16 May, 2002 – The Combined Heat and Power (CHP) Association has reacted to the release yesterday of the UK government’s draft strategy on CHP production by describing it as, “too little, too late.”
The Department for the Environment, Food and Rural Affairs (Defra) published a set of proposals to help make CHP generation more viable and said it aimed to have 10 000 MWe of Good Quality CHP capacity in the UK by 2010.
But David Green, chairman of the CHP Association rounded on the government for taking five years to deliver on its promises for CHP, during which time there has been a marked reversal in the industry’s fortunes in the UK. “In 1997 the Government committed to creating a new CHP strategy and launched a major campaign to convince more companies to put CHP to work. Five years on and orders have dried up, redundancies have set in and all the major CHP suppliers have disbanded their CHP development teams,” said Green.
Green pointed out that the government had a manifesto proposal to double CHP capacity and up until today, had only delivered rhetoric. “We welcome these long-awaited proposals but fear they are too little, too late,” said Green.
Launching the strategy, Environment Minister Michael Meacher said, “The CHP strategy will play a significant role in the Government’s sustainable energy policy, which brings together economic, social and environmental objectives within a competitive market framework. Key measures in the strategy include complete exemption for Good Quality CHP from the Climate Change Levy (subject to State Aids clearance) – worth £25m per year now, rising to £25m by 2010 – announced in the Budget.”
CHP is to have wider eligibility to Enhanced Capital Allowance, a £50m Community Energy Programme, a reduction in VAT for grant funded domestic CHP installations and a range of other measures.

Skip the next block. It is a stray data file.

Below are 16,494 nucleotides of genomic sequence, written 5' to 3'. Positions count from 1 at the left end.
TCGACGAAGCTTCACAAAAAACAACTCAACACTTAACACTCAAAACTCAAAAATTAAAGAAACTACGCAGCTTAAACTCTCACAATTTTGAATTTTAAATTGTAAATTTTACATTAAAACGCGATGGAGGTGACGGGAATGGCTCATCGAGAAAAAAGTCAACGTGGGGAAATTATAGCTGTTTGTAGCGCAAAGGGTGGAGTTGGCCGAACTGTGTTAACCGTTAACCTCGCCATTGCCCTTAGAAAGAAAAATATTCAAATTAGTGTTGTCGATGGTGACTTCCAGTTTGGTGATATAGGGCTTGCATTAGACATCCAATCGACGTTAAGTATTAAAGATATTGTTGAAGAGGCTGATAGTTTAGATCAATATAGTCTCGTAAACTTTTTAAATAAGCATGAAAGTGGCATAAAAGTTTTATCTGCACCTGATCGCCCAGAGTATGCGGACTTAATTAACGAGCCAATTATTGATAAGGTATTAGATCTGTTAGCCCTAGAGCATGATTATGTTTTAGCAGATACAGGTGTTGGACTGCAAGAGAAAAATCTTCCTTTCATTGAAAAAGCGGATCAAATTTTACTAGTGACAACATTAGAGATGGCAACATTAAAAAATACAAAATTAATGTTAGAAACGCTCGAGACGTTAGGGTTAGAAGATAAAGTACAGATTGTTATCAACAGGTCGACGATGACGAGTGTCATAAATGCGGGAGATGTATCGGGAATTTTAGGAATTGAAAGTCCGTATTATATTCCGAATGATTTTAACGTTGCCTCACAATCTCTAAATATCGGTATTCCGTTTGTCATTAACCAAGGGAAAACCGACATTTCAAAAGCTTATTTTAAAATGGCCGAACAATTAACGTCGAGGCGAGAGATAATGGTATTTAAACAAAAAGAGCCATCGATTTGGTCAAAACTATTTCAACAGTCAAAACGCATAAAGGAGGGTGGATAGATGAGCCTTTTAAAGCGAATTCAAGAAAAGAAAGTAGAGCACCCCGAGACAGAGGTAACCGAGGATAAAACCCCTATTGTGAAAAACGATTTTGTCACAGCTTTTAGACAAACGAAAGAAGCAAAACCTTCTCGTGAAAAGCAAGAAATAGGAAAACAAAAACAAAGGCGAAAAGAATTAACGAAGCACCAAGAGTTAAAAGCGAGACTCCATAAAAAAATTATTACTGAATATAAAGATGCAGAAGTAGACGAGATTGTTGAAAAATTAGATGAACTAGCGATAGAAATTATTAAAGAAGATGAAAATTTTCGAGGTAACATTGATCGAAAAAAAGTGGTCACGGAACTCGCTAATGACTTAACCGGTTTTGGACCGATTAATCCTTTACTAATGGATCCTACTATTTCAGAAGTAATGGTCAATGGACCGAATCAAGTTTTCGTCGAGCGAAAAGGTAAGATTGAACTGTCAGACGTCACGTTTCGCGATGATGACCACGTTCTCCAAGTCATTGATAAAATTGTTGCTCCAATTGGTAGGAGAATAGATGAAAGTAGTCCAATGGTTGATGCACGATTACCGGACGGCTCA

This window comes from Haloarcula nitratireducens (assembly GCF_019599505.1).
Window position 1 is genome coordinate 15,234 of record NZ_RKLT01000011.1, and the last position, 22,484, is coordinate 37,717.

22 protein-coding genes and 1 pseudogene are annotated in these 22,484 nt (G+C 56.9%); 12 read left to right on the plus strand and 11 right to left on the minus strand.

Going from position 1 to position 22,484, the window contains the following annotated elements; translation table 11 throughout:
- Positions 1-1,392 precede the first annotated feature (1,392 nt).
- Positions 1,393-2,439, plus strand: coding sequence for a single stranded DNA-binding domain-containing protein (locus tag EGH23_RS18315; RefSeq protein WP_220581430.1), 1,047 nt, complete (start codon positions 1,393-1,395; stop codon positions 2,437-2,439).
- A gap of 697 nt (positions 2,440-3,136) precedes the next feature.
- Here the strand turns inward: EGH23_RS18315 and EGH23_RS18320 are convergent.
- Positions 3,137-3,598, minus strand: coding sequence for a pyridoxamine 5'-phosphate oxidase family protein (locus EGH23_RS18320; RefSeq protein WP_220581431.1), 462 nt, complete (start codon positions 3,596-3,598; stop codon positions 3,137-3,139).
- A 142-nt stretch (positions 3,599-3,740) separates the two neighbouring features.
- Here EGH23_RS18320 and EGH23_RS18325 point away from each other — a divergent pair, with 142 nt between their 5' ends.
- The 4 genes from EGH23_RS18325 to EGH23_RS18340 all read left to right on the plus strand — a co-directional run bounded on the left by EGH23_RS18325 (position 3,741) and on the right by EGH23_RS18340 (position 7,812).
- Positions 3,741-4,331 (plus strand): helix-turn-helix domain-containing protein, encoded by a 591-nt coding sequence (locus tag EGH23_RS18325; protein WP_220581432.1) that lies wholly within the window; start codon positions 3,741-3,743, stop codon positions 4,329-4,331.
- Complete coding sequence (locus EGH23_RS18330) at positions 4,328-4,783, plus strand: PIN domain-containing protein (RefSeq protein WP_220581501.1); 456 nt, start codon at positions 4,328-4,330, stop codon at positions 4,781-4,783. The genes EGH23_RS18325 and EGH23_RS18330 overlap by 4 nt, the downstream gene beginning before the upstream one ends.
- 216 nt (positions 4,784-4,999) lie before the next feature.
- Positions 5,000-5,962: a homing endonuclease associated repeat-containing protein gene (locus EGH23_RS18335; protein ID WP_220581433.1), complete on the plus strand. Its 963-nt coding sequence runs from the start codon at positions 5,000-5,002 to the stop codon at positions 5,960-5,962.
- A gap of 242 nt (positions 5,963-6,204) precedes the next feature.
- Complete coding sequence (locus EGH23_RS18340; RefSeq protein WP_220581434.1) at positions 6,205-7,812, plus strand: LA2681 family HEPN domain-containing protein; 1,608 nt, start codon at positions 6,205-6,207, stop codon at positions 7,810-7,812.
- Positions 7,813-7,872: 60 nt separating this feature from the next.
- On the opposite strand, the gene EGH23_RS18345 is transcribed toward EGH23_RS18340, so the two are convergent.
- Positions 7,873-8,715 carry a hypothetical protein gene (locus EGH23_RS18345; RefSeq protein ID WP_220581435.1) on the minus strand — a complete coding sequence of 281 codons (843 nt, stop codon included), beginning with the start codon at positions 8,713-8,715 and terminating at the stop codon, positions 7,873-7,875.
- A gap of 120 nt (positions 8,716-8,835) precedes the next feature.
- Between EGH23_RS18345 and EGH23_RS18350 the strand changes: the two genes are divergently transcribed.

The CHP Association called on the government to quickly implement the proposed exemption from the Climate Change Levy and to act now to reform the New Electricity Trading Arrangements (Neta), which has caused the output of CHP plant to decline significantly.
Only one new significant CHP scheme has been announced in the UK in recent years. The success of the 730 MW Conoco co-generation facility planned along side its Humber refinery is dependent on the absence of a Climate Change Levy and the reform of Neta as it impacts CHP.
It also is lobbying for a ‘CHP Commitment’, similar to the renewable Energy Commitment already in place – obliging electricity suppliers to source a certain amount of CHP production. It also demanded corrective legislation, which erroneously imposes the full costs of the renewables obligation on CHP schemes.
Combined Heat and Power (CHP) is the simultaneous generation of heat and power, usually electricity, in a single process. CHP is a highly fuel-efficient technology, which is making a valuable contribution to carbon abatement in the UK. It is also known as co-generation.